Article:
Jenny McCarthy & Donnie Wahlberg Have No Sympathy For Mariah Carey's Lip Sync Disaster

Photo: Matt Baron/REX/Shutterstock.
If you were sober enough around 11:45 p.m. to remember catch Mariah Carey's disastrous attempt at singing on Dick Clark's New Years Rockin' Eve with Ryan Seacrest 2017, then you probably have more than a few feelings about what you saw. The performance went from awkward, to bad, to uncomfortable, to hilarious, and then back to really awkward when Carey just straight up walked off stage in the middle of a song.

Now that we've all had a few days to marinate on what we witnessed (I'm still cringing at the thought, even if Carey is over it), it's time to hear from the people who were closest to Carey at the time of the performance — one of them being the co-host of the night, Jenny McCarthy. The actress and comedian addressed the topic on her Sirius XM radio show on January 3, along with her husband, Donnie Wahlberg.

McCarthy said that when Carey started having trouble with the sound system, she felt sorry for her because she herself has had to deal with faulty prompters and technology. But then, when news broke that Carey's team was blaming the show's producers at Dick Clark Productions for purposefully sabotaging the equipment and thus Carey's performance, McCarthy switched sides.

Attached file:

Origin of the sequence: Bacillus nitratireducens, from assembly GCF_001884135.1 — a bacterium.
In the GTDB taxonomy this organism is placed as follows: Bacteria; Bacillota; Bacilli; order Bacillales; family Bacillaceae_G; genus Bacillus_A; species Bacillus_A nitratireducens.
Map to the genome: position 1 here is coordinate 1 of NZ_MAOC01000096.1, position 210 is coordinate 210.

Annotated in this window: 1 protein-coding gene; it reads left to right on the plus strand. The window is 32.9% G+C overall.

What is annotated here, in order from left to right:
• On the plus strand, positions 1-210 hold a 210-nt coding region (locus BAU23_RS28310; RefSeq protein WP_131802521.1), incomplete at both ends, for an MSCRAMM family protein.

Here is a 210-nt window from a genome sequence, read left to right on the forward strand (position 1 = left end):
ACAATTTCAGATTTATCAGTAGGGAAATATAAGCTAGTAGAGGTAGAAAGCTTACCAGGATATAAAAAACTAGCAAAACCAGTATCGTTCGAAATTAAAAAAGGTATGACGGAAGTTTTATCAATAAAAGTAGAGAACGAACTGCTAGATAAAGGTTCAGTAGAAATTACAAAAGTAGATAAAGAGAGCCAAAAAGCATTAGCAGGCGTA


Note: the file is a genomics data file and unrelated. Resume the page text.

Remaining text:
"I literally had a visceral reaction to her saying that Dick Clark Productions did this on purpose and for ratings," she says in the episode. "I mean, let me tell you something. If Dick Clark were alive today, I guarantee he would be on air right now fighting back. He’s not, so I’m going to."

And then she dropped a major truth bomb, that only those on-set during rehearsals would know.

"The truth of the matter is Mariah didn’t do a sound check," she says. "… She did whatever you would call, like, a dance move rehearsal holding her gold microphone, and she stood off to the side of the stage while she had a stand-in do a sound check."

Wahlberg agrees with his wife, adding: "If you’re gonna be a boss or you’re gonna be a diva, then you know, again, it’s your name, your face and your legacy on the line. So you leave something to someone else, you have no one to blame but yourself. The music track, missing a vocal, that’s on her. No rehearsal, that’s on her."

Hear the full discussion below.
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